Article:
After a few years of experimentation, the area’s first and most well-renowned winery, GranMonte Asoke Valley Winery produced its first premium vintage in 1998. It has, since then, refined its techniques and is said to have state-of-the-art facilities capable of producing world-class wine –mostly Syrah, Petit Syrah, Tempranillo, Chenin Blanc and Viognier.
The production, though, is mostly geared at satiating the demand of Thailand’s rising middle and upper-class, with a mere 20% of its output reserved for export –so if you’re keen to try some, you’ll probably have to head to Thailand to do it!
Inle Lake, Burma
Burma is relative newcomer to the game, only producing its first marketable wines in 2010 after a lengthy trial of some 10,000 vines imported from France. But while Burma is new to the game, it may very well be the region’s dark horse.
In an area known as Red Mountain, a mere 20 kilometers away from the thriving (and amazing) tourist center of Inle Lake in the Shan State, Red Mountain Estate is already producing wines that are praised by critics as being on-par with the Old World wines of Europe. Sitting at around 1200 meters in elevation, its cool climate is said to give the grapes a distinct and pleasant aroma.
Red Mountain’s 2010 Sauvignon Blanc received an 83 out of 100 from acclaimed critic Jeannie Cho Lee – a score high enough to earn it a bronze medal in the World’s Best Chardonnay Competition in 2013. Red Mountain is also highly acclaimed for its Muscat, and produced 11 different wines in all, including a fantastic Pinot Noir that the author can personally vouch for.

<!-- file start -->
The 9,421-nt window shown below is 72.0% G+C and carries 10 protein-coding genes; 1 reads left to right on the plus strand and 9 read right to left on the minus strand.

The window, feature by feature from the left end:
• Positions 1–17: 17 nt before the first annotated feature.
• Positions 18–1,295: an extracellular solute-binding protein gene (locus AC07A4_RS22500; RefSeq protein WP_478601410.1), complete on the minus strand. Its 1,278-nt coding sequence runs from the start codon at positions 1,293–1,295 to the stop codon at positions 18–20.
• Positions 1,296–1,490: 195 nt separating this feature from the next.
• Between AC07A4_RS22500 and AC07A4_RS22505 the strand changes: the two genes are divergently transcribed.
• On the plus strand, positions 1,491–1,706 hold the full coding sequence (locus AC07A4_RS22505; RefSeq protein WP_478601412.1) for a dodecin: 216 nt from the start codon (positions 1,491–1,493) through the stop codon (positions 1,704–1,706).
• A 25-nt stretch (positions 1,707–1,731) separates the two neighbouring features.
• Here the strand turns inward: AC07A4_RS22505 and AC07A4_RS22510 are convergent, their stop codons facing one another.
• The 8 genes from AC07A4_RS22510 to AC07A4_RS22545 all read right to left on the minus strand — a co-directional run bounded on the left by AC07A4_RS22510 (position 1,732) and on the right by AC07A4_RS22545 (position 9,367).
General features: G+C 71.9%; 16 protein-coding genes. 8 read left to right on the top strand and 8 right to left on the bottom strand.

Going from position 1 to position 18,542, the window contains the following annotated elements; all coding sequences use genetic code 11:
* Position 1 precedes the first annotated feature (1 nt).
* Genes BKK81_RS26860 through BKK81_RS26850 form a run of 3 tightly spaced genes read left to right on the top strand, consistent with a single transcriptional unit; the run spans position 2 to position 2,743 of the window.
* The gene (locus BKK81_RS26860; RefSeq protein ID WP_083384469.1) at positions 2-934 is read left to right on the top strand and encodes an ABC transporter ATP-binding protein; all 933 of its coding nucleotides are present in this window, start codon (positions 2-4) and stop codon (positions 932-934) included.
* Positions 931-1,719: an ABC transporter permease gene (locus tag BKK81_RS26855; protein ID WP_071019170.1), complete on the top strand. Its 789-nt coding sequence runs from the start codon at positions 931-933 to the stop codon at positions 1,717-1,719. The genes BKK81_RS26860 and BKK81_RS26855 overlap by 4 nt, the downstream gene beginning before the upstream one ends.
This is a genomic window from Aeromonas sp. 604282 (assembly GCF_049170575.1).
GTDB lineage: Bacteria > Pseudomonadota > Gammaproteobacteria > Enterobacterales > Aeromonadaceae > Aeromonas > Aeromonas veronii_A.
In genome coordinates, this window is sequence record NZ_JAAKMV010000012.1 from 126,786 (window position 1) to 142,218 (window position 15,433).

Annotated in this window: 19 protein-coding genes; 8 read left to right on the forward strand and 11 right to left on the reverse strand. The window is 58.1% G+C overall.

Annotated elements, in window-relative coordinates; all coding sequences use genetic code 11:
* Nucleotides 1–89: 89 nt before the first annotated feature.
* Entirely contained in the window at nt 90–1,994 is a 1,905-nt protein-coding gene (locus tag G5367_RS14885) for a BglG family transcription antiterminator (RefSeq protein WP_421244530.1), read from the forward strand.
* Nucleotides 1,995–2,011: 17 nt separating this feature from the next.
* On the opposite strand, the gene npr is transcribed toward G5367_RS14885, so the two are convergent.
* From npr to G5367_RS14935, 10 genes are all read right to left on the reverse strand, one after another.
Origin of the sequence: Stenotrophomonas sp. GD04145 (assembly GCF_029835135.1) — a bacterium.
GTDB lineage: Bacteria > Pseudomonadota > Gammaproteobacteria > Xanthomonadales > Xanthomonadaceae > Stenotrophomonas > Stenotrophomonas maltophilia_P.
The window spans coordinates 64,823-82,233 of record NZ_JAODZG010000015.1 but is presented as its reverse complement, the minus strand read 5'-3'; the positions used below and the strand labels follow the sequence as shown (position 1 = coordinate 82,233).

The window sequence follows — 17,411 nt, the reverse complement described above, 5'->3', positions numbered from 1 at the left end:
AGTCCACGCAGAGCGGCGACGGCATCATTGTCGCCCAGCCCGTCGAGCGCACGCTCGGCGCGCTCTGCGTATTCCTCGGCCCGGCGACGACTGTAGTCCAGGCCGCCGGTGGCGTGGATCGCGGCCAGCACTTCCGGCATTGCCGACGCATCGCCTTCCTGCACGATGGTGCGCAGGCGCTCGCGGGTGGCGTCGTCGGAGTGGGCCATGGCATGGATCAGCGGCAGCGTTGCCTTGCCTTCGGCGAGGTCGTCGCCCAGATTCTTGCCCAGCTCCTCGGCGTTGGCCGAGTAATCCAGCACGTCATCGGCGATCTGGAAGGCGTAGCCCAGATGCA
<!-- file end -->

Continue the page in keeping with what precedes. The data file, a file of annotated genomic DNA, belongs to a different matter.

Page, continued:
The winery has become a popular attraction with tourists in the area. Complete with a visitor center and its very own resort, it has a surprisingly pleasant atmosphere that will be sure to add some variety to your Burma Tour. It’s exceedingly easy to pair a trip to the utterly astounding Inle Lake with a visit to the winery for a sample of its offerings. As of now, Burmese wines are sold in Burma and nowhere else –so it’s a unique opportunity!
With a long-established and well-known French influence, it should come as no surprise that Vietnam is home to a viable wine industry. The cool mountainous highland region of Dalat, not far from the renowned beaches of Nha Trang, is area that is known for its favorable growing conditions for wine.
While there has been a push in recent years by the country’s more reputable brands such as Premiere Vang Dalat and Dalat Wine Company to produce higher caliber vintages, the market in Vietnam is mostly dominated by table variety wines which are known to be slightly sweeter and a bit less sophisticated than other wines in Southeast Asia.
The upside of this is that wine in Vietnam is incredibly cheap and, if you’re in the mood for it, can set the stage for a fun night with family or friends –not exactly a connoisseur’s dream, but not bad if you want to try something different. You can even pair your Vietnamese wine with some surprisingly delicious locally produced Russian caviar in Dalat at a variety of hotels and restaurants in the area.
Wine experts will find something to love in Asia – the perfect combination with a food-focused tour through Vietnam, Thailand or Myanmar. Ask our travel experts to find out how to include these wine capitals in your next journey – just tell us in your request for a customised tour quote!